What available IOPS is

The available IOPS counter identifies the remaining number of IOPS that can be added to a node or an aggregate before the resource reaches its limit. The total IOPS that a node can provide is based on the physical characteristics of the node—for example, the number of CPUs, the CPU speed, and the amount of RAM. The total IOPS that an aggregate can provide is based on the physical properties of the disks—for example, a SATA, SAS, or SSD disk.

While the performance capacity free counter provides the percentage of a resource that is still available, the available IOPS counter tells you the exact number of IOPS (workloads) can be added to a resource before reaching the maximum performance capacity.

For example, if you are using a pair of FAS2520 and FAS8060 storage systems, a performance capacity free value of 30% means that you have some free performance capacity. However, that value does not provide visibility into how many more workloads you can deploy to those nodes. The available IOPS counter may show that you have 500 available IOPS on the FAS8060, but only 100 available IOPS on the FAS2520.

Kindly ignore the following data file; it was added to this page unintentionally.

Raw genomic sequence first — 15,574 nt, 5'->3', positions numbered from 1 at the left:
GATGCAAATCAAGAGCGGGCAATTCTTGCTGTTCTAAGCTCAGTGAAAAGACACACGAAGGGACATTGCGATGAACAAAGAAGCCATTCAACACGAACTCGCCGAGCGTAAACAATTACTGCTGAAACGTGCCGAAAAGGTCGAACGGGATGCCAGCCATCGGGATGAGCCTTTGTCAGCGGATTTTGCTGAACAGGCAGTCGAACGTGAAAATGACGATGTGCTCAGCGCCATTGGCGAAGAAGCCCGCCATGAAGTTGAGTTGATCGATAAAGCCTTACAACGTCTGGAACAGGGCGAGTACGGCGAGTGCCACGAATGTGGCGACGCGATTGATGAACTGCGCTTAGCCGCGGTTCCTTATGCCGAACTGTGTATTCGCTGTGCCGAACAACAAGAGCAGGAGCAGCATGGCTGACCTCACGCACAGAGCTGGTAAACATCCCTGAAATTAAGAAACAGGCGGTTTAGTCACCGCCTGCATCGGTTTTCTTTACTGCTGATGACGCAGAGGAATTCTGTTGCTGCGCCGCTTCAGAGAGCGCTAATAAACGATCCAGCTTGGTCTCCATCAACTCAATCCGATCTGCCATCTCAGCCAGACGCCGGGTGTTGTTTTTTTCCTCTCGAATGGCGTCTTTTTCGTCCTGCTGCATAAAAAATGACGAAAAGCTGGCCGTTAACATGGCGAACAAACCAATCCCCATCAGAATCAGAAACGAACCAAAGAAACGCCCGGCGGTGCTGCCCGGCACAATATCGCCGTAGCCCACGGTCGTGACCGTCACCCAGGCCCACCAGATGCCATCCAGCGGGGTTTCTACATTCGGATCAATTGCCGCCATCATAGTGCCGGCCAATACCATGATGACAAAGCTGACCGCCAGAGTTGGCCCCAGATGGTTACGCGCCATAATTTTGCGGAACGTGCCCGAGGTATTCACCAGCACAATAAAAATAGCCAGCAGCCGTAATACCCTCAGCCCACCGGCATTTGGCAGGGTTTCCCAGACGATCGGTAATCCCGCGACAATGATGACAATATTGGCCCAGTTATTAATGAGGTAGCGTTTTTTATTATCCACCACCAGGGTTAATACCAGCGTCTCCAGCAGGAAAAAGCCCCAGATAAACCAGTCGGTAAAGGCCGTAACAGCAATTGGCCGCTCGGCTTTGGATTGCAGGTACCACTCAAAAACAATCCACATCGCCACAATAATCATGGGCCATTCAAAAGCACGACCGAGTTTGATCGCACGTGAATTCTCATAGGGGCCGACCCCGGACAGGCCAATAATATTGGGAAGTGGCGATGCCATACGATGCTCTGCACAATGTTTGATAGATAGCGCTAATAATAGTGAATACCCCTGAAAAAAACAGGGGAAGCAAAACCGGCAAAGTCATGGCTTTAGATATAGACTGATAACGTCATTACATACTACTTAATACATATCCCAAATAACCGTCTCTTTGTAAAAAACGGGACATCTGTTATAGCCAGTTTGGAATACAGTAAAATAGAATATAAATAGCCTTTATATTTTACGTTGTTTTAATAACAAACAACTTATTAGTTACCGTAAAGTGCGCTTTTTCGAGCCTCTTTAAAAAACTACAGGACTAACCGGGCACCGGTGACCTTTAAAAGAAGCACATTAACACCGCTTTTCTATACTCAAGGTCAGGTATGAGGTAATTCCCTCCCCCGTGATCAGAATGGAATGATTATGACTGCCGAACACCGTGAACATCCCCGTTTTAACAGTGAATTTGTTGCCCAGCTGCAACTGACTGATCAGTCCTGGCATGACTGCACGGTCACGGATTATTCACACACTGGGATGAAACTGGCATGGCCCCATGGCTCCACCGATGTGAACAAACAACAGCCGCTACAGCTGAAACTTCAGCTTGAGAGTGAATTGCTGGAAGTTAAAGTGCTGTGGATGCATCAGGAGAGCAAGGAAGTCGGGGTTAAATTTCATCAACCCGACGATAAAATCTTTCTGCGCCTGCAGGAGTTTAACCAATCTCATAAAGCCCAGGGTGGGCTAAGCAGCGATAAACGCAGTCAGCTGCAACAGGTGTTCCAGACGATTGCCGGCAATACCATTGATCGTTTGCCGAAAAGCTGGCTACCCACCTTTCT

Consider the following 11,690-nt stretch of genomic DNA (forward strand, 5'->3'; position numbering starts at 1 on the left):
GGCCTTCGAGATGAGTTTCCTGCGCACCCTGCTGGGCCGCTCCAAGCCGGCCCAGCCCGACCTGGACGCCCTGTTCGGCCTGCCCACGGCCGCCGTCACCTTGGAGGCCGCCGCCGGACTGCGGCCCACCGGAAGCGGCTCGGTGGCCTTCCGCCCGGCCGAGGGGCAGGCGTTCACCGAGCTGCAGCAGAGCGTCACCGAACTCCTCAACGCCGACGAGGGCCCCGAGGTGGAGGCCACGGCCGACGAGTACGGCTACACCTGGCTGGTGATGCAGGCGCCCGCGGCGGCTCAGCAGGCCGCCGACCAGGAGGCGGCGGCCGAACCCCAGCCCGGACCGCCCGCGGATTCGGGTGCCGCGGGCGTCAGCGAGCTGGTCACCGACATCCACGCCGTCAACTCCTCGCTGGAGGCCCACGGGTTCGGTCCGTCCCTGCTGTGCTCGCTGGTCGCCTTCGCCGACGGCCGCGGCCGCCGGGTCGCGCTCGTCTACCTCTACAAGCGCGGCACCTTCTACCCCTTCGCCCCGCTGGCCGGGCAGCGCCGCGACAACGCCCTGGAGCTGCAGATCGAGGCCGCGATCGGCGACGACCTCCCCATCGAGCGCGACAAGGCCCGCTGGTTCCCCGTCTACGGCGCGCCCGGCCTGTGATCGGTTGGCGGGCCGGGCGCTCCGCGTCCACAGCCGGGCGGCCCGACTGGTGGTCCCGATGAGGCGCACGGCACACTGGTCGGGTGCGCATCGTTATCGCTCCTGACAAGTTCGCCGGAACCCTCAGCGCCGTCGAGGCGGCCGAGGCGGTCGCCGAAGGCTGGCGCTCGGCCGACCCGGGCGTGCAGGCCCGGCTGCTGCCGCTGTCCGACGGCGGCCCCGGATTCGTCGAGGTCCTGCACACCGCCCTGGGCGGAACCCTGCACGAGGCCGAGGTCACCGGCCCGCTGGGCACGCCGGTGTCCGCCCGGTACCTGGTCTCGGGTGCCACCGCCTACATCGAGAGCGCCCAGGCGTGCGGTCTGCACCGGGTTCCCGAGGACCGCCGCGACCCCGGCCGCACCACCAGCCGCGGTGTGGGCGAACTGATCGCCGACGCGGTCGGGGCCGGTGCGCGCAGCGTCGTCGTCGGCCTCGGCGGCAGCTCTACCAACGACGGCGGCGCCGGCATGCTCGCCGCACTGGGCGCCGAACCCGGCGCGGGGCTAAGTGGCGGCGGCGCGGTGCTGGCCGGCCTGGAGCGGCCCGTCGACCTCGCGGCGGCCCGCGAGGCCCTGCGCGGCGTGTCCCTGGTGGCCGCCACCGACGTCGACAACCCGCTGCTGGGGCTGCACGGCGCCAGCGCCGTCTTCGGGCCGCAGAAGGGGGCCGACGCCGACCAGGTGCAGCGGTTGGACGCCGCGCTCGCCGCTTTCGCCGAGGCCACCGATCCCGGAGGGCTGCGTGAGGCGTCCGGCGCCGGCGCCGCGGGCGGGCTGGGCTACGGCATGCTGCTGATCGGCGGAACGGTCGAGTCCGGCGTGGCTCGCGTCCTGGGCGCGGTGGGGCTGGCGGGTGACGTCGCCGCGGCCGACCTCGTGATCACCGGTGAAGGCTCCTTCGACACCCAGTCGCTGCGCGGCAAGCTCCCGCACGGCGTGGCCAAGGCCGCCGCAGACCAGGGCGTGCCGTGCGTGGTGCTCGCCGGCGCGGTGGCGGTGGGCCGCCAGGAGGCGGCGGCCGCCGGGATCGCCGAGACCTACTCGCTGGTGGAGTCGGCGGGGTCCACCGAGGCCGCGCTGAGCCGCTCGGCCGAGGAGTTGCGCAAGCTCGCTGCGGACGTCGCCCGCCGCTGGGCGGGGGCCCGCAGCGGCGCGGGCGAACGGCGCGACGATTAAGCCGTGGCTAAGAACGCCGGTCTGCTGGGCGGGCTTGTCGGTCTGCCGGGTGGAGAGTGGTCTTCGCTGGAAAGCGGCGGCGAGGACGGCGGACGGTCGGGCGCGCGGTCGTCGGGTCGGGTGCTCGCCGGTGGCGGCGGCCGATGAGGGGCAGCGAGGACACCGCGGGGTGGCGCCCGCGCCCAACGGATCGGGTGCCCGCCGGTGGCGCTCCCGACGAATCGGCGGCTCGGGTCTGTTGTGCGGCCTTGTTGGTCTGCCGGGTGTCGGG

Note: Available IOPS data is available only when the nodes in a cluster are installed with ONTAP 9.0 or later software.

A sample latency versus IOPS curve for a node is shown in the following figure.

The maximum number of IOPS that a resource can provide is the number of IOPS when the performance capacity used counter is at 100% (the optimal point). The operational point identifies that the node is currently operating at 100K IOPS with latency of 1.0 ms/op. Based on the statistics captured from the node, Unified Manager determines that the maximum IOPS for the node is 160K, which means that there are 60K free or available IOPS. Therefore, you can add more workloads to this node so that your systems are used more efficiently.

Note: When there is minimal user activity in the resource, the available IOPS value is calculated assuming a generic workload based on approximately 4,500 IOPS per CPU core. This is because Unified Manager lacks the data to accurately estimate the characteristics of the workload being served.